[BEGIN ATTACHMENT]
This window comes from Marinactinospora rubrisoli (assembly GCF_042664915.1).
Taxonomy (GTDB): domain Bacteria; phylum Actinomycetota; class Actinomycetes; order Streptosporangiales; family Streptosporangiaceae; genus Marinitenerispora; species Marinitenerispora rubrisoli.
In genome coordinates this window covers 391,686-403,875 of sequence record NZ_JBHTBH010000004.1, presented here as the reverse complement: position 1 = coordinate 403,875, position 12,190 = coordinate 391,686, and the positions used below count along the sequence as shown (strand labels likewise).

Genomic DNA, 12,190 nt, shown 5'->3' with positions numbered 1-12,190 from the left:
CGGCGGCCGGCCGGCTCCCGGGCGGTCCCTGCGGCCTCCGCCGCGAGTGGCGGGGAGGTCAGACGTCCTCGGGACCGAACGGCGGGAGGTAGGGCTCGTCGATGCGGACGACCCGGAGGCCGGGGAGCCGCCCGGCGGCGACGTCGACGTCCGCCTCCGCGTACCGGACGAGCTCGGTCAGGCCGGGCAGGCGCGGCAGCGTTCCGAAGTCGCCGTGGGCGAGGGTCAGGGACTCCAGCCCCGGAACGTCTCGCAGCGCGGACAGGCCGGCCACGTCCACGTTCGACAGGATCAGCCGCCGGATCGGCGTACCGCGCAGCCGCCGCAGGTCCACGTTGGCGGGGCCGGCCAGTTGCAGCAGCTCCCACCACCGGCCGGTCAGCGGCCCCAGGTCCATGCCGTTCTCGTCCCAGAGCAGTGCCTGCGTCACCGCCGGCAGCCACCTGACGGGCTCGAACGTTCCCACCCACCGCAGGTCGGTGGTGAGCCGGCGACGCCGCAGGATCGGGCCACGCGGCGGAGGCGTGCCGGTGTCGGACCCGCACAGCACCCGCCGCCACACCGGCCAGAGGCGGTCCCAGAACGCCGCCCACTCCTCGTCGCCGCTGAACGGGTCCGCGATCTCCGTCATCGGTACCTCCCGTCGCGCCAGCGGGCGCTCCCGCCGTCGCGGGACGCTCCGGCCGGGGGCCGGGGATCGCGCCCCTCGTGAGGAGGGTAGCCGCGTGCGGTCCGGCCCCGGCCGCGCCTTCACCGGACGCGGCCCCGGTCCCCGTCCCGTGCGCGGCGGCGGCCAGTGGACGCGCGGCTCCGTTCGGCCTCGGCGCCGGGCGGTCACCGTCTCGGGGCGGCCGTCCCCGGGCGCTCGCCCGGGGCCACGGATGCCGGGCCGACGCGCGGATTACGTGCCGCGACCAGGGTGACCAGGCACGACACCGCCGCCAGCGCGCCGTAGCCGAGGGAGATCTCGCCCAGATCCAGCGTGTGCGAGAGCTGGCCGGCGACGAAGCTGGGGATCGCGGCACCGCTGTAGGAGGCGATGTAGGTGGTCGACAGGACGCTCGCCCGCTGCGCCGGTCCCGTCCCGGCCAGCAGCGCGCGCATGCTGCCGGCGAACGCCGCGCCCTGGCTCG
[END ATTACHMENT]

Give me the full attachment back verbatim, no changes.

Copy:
This window comes from Marinactinospora rubrisoli (assembly GCF_042664915.1).
Taxonomy (GTDB): domain Bacteria; phylum Actinomycetota; class Actinomycetes; order Streptosporangiales; family Streptosporangiaceae; genus Marinitenerispora; species Marinitenerispora rubrisoli.
In genome coordinates this window covers 391,686-403,875 of sequence record NZ_JBHTBH010000004.1, presented here as the reverse complement: position 1 = coordinate 403,875, position 12,190 = coordinate 391,686, and the positions used below count along the sequence as shown (strand labels likewise).

Genomic DNA, 12,190 nt, shown 5'->3' with positions numbered 1-12,190 from the left:
CGGCGGCCGGCCGGCTCCCGGGCGGTCCCTGCGGCCTCCGCCGCGAGTGGCGGGGAGGTCAGACGTCCTCGGGACCGAACGGCGGGAGGTAGGGCTCGTCGATGCGGACGACCCGGAGGCCGGGGAGCCGCCCGGCGGCGACGTCGACGTCCGCCTCCGCGTACCGGACGAGCTCGGTCAGGCCGGGCAGGCGCGGCAGCGTTCCGAAGTCGCCGTGGGCGAGGGTCAGGGACTCCAGCCCCGGAACGTCTCGCAGCGCGGACAGGCCGGCCACGTCCACGTTCGACAGGATCAGCCGCCGGATCGGCGTACCGCGCAGCCGCCGCAGGTCCACGTTGGCGGGGCCGGCCAGTTGCAGCAGCTCCCACCACCGGCCGGTCAGCGGCCCCAGGTCCATGCCGTTCTCGTCCCAGAGCAGTGCCTGCGTCACCGCCGGCAGCCACCTGACGGGCTCGAACGTTCCCACCCACCGCAGGTCGGTGGTGAGCCGGCGACGCCGCAGGATCGGGCCACGCGGCGGAGGCGTGCCGGTGTCGGACCCGCACAGCACCCGCCGCCACACCGGCCAGAGGCGGTCCCAGAACGCCGCCCACTCCTCGTCGCCGCTGAACGGGTCCGCGATCTCCGTCATCGGTACCTCCCGTCGCGCCAGCGGGCGCTCCCGCCGTCGCGGGACGCTCCGGCCGGGGGCCGGGGATCGCGCCCCTCGTGAGGAGGGTAGCCGCGTGCGGTCCGGCCCCGGCCGCGCCTTCACCGGACGCGGCCCCGGTCCCCGTCCCGTGCGCGGCGGCGGCCAGTGGACGCGCGGCTCCGTTCGGCCTCGGCGCCGGGCGGTCACCGTCTCGGGGCGGCCGTCCCCGGGCGCTCGCCCGGGGCCACGGATGCCGGGCCGACGCGCGGATTACGTGCCGCGACCAGGGTGACCAGGCACGACACCGCCGCCAGCGCGCCGTAGCCGAGGGAGATCTCGCCCAGATCCAGCGTGTGCGAGAGCTGGCCGGCGACGAAGCTGGGGATCGCGGCACCGCTGTAGGAGGCGATGTAGGTGGTCGACAGGACGCTCGCCCGCTGCGCCGGTCCCGTCCCGGCCAGCAGCGCGCGCATGCTGCCGGCGAACGCCGCGCCCTGGCTCG